In which I give some numbers on the amount of reviewing that I do on an annual basis.

How Much Reviewing?

By Niklas Elmqvist, University of Maryland, College Park

Recently, I’ve been spammed by the website Publons, which purports to be this place where I can make my peer reviews “work for me”. It seems like Publons allows you to register the peer reviews you write in a way that is certified while still preserving the anonymity of the review process. This would allow you to get credit for the reviewing you do, similar to (although certainly not weighted as heavily) the papers you publish, the grants you win, and the courses you teach. At least, that’s the theory, but I actually had to unsubscribe from their emails not once but twice as they were getting obnoxious. Besides, I somehow feel that peer review is this silent cross that we academics have to bear as part of doing business.

Now I’m going to turn around and do the exact opposite, which is to explain precisely how big the cross I bear is. I am fully aware of how ironic this is.

Nevertheless, I feel that it is worthwhile divulging this type of information, not necessarily because I want to beat my own chest about it (which, let’s face, is part of the answer), but also to give other scholars a concrete data point of how much reviewing one person in their community is doing. This may help people calibrate their own efforts and may, ultimately, result in more people willing to review papers.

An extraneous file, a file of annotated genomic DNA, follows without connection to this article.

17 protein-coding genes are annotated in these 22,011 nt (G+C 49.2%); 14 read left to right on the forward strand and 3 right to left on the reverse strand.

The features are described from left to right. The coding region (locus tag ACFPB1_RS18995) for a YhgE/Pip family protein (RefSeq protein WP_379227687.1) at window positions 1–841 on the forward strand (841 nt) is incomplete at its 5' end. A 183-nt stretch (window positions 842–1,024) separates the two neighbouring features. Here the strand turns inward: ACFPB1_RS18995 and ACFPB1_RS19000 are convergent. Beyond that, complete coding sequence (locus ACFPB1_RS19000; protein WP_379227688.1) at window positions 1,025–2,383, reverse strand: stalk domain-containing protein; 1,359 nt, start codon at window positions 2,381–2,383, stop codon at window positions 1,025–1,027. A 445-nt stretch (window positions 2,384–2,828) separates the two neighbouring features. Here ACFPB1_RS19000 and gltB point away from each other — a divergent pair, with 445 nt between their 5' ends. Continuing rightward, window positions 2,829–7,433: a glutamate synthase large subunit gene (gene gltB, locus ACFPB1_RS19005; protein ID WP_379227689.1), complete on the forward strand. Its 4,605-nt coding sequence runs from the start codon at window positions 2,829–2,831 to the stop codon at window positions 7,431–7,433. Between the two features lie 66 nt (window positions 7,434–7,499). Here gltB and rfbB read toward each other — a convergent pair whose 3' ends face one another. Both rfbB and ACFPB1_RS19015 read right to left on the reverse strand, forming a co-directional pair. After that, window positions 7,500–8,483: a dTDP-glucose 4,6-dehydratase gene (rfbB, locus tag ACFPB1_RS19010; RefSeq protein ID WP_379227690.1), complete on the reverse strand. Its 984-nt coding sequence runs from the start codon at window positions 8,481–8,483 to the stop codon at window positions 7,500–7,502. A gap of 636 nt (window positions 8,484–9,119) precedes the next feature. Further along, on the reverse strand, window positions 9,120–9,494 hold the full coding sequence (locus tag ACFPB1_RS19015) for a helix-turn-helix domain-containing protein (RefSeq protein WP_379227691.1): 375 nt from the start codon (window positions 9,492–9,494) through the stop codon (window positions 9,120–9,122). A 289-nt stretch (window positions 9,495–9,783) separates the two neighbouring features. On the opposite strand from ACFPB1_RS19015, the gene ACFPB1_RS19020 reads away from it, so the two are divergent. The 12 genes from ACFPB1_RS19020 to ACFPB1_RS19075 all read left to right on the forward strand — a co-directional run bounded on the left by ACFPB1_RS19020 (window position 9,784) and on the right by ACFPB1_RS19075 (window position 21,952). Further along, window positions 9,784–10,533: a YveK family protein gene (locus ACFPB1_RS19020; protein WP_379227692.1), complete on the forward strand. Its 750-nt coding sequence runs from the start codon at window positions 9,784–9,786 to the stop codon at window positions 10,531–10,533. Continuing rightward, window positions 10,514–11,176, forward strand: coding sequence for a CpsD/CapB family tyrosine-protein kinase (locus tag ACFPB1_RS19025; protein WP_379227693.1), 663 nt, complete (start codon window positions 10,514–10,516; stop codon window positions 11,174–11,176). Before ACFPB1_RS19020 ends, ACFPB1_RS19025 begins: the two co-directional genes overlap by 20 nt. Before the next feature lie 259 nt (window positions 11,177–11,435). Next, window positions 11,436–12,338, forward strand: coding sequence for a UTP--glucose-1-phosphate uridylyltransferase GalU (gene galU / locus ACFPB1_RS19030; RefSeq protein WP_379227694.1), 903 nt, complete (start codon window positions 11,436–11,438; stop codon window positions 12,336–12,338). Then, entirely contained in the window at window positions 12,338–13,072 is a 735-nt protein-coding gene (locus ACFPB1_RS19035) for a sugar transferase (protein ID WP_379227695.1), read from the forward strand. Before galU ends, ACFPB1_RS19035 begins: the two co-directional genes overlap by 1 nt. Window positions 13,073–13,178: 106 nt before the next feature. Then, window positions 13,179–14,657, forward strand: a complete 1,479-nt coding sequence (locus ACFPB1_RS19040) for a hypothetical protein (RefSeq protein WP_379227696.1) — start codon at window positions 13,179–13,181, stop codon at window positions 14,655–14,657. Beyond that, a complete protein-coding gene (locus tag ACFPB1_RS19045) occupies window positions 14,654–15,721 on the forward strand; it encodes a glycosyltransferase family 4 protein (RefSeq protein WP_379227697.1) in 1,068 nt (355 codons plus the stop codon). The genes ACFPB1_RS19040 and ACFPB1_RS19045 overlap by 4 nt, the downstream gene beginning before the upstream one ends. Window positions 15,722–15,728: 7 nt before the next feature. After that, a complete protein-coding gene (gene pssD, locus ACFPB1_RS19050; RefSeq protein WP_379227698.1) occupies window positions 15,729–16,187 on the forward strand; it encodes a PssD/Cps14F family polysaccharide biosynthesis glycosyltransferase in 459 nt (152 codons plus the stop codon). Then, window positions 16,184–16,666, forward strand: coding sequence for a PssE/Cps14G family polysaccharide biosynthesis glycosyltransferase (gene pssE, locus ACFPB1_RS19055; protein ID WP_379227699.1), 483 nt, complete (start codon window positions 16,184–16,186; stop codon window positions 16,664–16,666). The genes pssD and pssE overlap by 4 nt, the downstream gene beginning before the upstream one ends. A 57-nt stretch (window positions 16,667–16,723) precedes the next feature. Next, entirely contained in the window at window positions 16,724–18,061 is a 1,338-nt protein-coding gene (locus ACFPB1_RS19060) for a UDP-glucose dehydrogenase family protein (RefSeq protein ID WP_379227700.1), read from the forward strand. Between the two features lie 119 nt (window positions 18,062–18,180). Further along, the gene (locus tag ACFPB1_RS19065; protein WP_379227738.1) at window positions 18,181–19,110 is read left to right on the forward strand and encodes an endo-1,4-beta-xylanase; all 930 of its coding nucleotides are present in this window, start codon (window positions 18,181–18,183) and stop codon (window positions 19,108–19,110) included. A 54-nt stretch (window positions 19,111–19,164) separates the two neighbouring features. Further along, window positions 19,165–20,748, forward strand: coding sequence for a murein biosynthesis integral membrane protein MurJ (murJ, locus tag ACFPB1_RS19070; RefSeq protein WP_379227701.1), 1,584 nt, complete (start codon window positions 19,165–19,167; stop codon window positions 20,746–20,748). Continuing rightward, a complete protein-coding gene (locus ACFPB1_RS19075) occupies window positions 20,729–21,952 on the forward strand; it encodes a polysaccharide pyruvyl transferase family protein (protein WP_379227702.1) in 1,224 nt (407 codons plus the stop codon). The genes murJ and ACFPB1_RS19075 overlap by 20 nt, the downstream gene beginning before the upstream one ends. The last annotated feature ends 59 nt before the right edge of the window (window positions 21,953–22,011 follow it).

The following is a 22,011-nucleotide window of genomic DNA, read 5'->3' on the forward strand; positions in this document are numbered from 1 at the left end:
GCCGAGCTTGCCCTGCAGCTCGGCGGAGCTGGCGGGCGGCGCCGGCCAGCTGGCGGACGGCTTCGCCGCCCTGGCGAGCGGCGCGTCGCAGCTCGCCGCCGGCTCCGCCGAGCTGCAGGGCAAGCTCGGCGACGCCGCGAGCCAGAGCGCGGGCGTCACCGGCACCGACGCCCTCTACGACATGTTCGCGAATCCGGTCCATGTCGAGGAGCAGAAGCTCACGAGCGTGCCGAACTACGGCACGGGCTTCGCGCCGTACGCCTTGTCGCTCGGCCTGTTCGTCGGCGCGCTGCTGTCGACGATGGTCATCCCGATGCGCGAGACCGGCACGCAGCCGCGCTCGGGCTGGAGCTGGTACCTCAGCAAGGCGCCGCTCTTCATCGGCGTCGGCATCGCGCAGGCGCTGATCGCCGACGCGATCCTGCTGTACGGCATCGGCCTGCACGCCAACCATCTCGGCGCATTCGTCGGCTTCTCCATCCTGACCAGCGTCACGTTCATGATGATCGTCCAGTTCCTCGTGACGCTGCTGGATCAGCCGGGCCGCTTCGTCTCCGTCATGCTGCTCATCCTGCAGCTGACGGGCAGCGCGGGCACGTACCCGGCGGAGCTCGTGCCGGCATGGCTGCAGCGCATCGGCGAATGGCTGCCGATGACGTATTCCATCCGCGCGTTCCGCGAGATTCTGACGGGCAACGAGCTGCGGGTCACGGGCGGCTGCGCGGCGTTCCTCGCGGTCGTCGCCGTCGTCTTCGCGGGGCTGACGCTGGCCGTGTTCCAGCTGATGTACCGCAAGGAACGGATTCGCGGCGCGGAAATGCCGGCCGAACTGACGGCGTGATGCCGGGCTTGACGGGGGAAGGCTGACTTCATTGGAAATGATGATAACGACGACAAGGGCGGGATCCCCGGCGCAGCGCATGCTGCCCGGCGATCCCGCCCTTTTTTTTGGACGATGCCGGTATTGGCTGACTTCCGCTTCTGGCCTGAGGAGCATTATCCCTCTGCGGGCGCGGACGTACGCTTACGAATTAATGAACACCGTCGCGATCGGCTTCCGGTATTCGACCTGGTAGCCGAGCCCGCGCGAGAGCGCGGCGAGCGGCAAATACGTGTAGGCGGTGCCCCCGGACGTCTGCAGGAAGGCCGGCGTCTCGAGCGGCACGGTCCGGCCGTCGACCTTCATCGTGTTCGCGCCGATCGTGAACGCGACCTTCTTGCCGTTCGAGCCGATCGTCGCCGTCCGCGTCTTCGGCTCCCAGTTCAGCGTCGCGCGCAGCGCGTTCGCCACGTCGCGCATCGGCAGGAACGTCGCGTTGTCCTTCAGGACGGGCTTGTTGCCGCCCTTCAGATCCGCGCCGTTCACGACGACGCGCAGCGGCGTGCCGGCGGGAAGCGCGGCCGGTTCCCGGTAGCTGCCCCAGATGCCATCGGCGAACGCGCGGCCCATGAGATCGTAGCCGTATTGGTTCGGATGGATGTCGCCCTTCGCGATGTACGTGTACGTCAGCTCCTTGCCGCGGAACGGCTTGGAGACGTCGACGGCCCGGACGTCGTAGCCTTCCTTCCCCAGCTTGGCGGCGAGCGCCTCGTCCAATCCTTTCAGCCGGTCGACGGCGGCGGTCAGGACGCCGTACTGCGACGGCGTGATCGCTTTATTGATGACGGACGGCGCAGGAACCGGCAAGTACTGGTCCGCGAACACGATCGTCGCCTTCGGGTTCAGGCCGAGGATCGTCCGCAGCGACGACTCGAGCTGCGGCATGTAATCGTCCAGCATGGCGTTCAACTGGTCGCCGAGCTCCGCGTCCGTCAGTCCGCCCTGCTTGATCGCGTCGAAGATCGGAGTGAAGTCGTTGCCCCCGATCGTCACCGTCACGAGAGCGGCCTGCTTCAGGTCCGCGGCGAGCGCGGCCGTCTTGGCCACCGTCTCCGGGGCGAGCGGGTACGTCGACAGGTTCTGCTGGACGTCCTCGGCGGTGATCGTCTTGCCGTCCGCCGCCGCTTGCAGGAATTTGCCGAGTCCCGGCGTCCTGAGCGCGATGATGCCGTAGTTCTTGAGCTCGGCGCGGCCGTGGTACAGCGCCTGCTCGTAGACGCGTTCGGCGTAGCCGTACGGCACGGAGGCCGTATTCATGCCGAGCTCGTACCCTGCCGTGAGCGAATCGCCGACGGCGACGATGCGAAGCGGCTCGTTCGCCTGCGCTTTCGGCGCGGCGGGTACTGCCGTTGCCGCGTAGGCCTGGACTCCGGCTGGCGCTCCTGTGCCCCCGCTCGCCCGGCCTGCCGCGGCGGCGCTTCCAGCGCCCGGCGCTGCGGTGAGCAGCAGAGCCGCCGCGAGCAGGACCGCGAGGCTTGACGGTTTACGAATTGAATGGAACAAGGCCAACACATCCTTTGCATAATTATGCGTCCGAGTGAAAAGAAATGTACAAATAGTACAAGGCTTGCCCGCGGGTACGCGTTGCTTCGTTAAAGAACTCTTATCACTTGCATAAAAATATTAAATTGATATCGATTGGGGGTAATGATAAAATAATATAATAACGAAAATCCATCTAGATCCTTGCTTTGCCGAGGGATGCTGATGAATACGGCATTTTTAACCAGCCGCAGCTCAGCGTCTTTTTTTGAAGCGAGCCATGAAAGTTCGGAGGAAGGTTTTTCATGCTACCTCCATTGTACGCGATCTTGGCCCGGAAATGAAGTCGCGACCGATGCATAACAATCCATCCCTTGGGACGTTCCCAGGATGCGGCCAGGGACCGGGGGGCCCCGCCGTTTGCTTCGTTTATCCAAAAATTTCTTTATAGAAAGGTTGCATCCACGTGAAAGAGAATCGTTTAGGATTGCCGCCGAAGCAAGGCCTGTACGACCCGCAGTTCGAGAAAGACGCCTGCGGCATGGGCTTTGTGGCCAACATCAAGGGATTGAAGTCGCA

As an aside, this post was inspired by Jean-Daniel Fekete, my postdoc mentor, who once upon a time would post the amount of reviewing he did every year on his website. That information is now gone from his website, and I am not entirely sure why, but I think his numbers were comparable (or higher) than mine.

Anyway, I do a lot of reviewing—at least, that’s my own perception, and I’d be curious to hear numbers for other members of the community. A big part of the reason is that I’m now a (relatively) senior researcher, which means I get engaged in a lot of program committees and journal editorial boards. This last year, I’ve been on the program committee for ACM CHI 2018 as well as ACM DIS 2018. Both of these have resulted in a sizable set of papers I am responsible for as primary or secondary reviewer. In addition to this, I am also an associate editor for IEEE Transactions on Visualization and Computer Graphics (TVCG), the Information Visualization journal (IVS), and the International Journal of Human-Computer Studies (IJHCS). Finally, I was also papers chair for InfoVis 2017 (as well as 2016); even if the latter typically does not mean I am directly responsible for writing reviews, I did have to read a lot of them to make final decisions. In addition, I also served on a couple of NSF review panels; even if these are not papers, it is still peer review, so I am counting them.

For the year 2017, this is what this boiled down to:

  • CHI 2018: 21 reviews (as 1AC and 2AC)
  • TVCG: 23 reviews (as associate editor)